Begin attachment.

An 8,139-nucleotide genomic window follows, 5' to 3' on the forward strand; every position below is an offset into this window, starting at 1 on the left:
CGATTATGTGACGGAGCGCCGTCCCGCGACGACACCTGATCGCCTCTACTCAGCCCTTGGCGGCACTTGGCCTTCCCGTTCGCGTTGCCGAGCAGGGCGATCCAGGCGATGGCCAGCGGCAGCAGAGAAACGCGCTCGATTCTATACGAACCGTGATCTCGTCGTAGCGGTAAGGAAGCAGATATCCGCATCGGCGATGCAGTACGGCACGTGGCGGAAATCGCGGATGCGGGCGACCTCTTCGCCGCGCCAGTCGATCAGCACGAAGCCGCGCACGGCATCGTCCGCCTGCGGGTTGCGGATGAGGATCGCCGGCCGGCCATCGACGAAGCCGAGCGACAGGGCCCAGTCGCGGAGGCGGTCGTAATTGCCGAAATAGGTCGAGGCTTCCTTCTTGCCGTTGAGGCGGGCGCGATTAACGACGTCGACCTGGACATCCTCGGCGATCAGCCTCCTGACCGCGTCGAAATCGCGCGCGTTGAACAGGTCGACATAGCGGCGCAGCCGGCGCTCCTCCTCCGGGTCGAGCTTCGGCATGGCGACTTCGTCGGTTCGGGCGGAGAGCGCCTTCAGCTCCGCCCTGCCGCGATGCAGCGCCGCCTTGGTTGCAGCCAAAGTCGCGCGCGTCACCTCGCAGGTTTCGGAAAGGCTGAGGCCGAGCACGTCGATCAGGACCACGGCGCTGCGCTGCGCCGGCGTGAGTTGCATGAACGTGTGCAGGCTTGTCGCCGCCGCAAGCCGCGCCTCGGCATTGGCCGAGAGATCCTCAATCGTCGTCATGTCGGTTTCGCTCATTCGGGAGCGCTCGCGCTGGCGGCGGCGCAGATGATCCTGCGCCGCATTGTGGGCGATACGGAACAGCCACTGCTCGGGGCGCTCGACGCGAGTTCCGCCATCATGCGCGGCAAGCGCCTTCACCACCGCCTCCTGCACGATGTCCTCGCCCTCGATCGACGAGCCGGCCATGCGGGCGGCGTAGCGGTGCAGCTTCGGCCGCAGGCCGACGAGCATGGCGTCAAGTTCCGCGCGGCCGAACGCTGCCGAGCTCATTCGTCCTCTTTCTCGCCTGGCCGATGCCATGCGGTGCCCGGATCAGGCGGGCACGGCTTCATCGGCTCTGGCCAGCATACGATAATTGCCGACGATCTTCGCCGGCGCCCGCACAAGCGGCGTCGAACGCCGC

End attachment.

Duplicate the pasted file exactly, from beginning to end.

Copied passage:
An 8,139-nucleotide genomic window follows, 5' to 3' on the forward strand; every position below is an offset into this window, starting at 1 on the left:
CGATTATGTGACGGAGCGCCGTCCCGCGACGACACCTGATCGCCTCTACTCAGCCCTTGGCGGCACTTGGCCTTCCCGTTCGCGTTGCCGAGCAGGGCGATCCAGGCGATGGCCAGCGGCAGCAGAGAAACGCGCTCGATTCTATACGAACCGTGATCTCGTCGTAGCGGTAAGGAAGCAGATATCCGCATCGGCGATGCAGTACGGCACGTGGCGGAAATCGCGGATGCGGGCGACCTCTTCGCCGCGCCAGTCGATCAGCACGAAGCCGCGCACGGCATCGTCCGCCTGCGGGTTGCGGATGAGGATCGCCGGCCGGCCATCGACGAAGCCGAGCGACAGGGCCCAGTCGCGGAGGCGGTCGTAATTGCCGAAATAGGTCGAGGCTTCCTTCTTGCCGTTGAGGCGGGCGCGATTAACGACGTCGACCTGGACATCCTCGGCGATCAGCCTCCTGACCGCGTCGAAATCGCGCGCGTTGAACAGGTCGACATAGCGGCGCAGCCGGCGCTCCTCCTCCGGGTCGAGCTTCGGCATGGCGACTTCGTCGGTTCGGGCGGAGAGCGCCTTCAGCTCCGCCCTGCCGCGATGCAGCGCCGCCTTGGTTGCAGCCAAAGTCGCGCGCGTCACCTCGCAGGTTTCGGAAAGGCTGAGGCCGAGCACGTCGATCAGGACCACGGCGCTGCGCTGCGCCGGCGTGAGTTGCATGAACGTGTGCAGGCTTGTCGCCGCCGCAAGCCGCGCCTCGGCATTGGCCGAGAGATCCTCAATCGTCGTCATGTCGGTTTCGCTCATTCGGGAGCGCTCGCGCTGGCGGCGGCGCAGATGATCCTGCGCCGCATTGTGGGCGATACGGAACAGCCACTGCTCGGGGCGCTCGACGCGAGTTCCGCCATCATGCGCGGCAAGCGCCTTCACCACCGCCTCCTGCACGATGTCCTCGCCCTCGATCGACGAGCCGGCCATGCGGGCGGCGTAGCGGTGCAGCTTCGGCCGCAGGCCGACGAGCATGGCGTCAAGTTCCGCGCGGCCGAACGCTGCCGAGCTCATTCGTCCTCTTTCTCGCCTGGCCGATGCCATGCGGTGCCCGGATCAGGCGGGCACGGCTTCATCGGCTCTGGCCAGCATACGATAATTGCCGACGATCTTCGCCGGCGCCCGCACAAGCGGCGTCGAACGCCGC